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Asian-Australas J Anim Sci > Volume 17(3); 2004 > Article
Animal Breeding and Genetics
Asian-Australasian Journal of Animal Sciences 2004;17(3): 401-409.
DOI: https://doi.org/10.5713/ajas.2004.401    Published online January 1, 2004.
Effects of Lactobacilli on the Performance, Diarrhea Incidence, VFA Concentration and Gastrointestinal Microbial Flora of Weaning Pigs
Canghai Huang, Shiyan Qiao, Defa Li, Xiangshu Piao, Jiping Ren
Two experiments were conducted to evaluate the effects of a complex Lactobacilli preparation on performance, resistance to E. coli infection and gut microbial flora of weaning pigs. In exp. 1, twelve pigs (7.65 1.10 kg BW), weaned at 28 d, were randomly allotted into 2 groups and placed in individual metabolic cages. During the first 7 d, one group of pigs was provided ad libitum access to water containing 105 colony forming units (CFU) Lactobacilli per ml and the control group was provided tap water. The Lactobacilli preparation included Lactobacillus gasseri, L. reuteri, L. acidophilus and L. fermentum, which were isolated from the gastrointestinal (GI) tract mucosa of weaning pigs. On d 8, 20 ml of 108 CFU/ml E. coli solution (serovars K99, K88 and 987P at the ratio of 1:1:1) was orally administered to each pig. Diarrhea scores and diarrhea incidence were recorded from d 7 to 14. On d 14, pigs were euthanized and digesta and mucosa from the stomach, duodenum, jejunum, ileum, cecum and colon were sampled using aseptic technique to determine microflora by culturing bacteria in selective medium. The results showed that Lactobacilli treatment significantly decreased E. coli and aerobe counts (p<0.01) but increased Lactobacilli and anaerobe counts (p<0.01) in digesta and mucosa of most sections of the GI tract. A 66 and 69.1% decrease in diarrhea index and diarrhea incidence, respectively, was observed in the Lactobacilli treated group. In exp. 2, Thirty-six crossbred Duroc Landrace Yorkshire piglets, weaned at 28 2 days, were selected and randomly allocated into 2 groups. There were 18 piglets in each group, 3 piglets in one pen and 6 replicates in each treatment with 3 pens of barrow and 3 pens of female piglet in each treatment. Piglets had ad libitum access to feed and water. The initial body weight of piglet was 7.65 1.09 kg. Dietary treatments included a non-medicated basal diet with Lactobacilli (105 CFU/g diet) or carbadox (60 mg/kg) as control. On d 21, six pigs per group (one pig per pen) were euthanized. Ileal digesta was collected to determine apparent amino acid digestibility. Microflora content was determined similarly to exp.1. The results showed that Lactobacilli treatment significantly improved average daily feed intake (ADFI) of pigs compared to carbadox (p<0.05) during the first 2 wks after weaning and average daily gain (ADG) and ADFI increased significantly (p<0.05) from d 8 to 14. Nitrogen and total phosphorus digestibility also increased (p<0.05). Bacterial counts were similar to exp. 1. The results indicate that the complex Lactobacilli preparation improved performance for 2 wks after weaning, enhanced resistance to E. coli infection, and improved microbial balance in the GI tract.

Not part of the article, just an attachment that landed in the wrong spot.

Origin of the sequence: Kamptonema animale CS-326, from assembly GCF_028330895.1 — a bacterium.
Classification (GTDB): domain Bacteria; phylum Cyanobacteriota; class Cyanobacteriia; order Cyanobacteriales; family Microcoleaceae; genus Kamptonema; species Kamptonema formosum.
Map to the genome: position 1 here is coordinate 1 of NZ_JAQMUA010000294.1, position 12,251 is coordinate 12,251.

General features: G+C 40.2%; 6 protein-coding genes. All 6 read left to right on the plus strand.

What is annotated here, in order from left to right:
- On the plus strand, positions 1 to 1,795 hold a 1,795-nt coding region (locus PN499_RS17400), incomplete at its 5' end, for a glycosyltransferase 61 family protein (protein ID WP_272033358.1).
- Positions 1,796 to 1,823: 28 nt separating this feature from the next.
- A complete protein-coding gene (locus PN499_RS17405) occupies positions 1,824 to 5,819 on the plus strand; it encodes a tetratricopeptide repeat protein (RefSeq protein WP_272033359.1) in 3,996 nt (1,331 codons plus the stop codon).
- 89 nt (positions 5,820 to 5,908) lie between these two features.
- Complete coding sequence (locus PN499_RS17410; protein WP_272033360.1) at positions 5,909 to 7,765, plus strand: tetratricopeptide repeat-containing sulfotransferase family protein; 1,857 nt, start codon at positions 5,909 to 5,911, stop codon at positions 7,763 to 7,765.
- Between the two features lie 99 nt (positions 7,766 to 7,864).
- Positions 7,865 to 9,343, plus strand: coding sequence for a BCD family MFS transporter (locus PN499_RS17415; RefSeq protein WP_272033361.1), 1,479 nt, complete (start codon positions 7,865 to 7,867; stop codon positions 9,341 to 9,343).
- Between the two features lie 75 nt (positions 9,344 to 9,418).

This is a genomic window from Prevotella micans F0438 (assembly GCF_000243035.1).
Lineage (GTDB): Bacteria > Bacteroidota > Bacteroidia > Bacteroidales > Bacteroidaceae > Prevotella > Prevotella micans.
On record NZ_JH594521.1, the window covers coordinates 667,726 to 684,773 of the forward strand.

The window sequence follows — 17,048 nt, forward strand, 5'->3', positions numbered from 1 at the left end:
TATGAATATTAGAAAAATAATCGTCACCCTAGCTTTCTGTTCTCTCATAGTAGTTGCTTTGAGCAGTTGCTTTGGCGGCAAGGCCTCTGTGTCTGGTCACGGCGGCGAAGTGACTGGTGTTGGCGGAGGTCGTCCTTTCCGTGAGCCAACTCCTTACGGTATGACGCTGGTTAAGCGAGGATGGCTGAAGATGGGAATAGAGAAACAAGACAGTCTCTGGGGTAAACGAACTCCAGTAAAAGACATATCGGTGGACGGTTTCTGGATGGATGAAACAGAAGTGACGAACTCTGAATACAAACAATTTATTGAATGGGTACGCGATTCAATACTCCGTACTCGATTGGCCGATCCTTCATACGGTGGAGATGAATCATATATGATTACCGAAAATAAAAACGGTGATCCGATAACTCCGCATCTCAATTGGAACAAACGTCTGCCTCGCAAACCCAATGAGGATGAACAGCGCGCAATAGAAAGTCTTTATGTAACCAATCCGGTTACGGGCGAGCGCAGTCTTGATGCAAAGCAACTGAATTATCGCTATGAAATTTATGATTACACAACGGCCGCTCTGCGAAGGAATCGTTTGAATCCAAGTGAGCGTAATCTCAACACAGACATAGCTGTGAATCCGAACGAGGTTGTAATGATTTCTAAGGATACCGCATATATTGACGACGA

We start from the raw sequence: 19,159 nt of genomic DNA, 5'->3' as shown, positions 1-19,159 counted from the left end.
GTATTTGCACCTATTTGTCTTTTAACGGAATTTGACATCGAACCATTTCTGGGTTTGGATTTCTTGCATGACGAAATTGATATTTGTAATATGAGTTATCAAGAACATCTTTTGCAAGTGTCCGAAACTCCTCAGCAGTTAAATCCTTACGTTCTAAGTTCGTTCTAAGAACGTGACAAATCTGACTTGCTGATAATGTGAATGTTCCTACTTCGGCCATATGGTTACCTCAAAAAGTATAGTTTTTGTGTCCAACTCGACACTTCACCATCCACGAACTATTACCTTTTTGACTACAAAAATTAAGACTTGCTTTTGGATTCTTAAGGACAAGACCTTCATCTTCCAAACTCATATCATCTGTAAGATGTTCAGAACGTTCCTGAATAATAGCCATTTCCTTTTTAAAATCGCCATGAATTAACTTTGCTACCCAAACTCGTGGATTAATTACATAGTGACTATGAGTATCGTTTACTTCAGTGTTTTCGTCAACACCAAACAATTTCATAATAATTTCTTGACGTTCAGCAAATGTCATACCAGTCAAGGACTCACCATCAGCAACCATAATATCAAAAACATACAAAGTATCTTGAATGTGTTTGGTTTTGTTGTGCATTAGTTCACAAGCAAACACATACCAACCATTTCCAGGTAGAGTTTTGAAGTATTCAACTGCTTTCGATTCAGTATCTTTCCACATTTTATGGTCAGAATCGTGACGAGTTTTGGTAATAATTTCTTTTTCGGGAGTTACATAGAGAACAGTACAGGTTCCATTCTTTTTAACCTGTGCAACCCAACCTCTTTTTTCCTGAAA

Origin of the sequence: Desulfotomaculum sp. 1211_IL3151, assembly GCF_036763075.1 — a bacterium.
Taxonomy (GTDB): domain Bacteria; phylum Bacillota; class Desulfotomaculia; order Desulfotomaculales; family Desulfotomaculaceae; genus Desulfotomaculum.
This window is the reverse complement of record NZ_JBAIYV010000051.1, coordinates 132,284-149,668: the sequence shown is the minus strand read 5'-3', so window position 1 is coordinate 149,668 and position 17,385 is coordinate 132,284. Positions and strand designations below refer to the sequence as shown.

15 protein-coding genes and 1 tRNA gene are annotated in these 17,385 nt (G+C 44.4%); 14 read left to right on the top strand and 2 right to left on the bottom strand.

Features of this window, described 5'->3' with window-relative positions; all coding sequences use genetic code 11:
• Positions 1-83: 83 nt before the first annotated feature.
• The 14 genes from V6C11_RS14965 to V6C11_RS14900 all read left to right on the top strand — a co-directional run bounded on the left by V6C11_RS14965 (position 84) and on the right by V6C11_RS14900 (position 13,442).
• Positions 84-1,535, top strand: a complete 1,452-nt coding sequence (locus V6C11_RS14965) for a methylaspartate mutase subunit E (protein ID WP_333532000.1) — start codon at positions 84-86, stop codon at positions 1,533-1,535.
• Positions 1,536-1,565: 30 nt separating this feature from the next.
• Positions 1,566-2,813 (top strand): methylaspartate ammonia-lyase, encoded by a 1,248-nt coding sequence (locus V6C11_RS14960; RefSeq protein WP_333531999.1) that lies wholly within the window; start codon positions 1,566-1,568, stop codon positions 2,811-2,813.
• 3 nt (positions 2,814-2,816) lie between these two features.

Keywords: Lactobacillus; Growth Performance; Diarrhea; Weaning Pig

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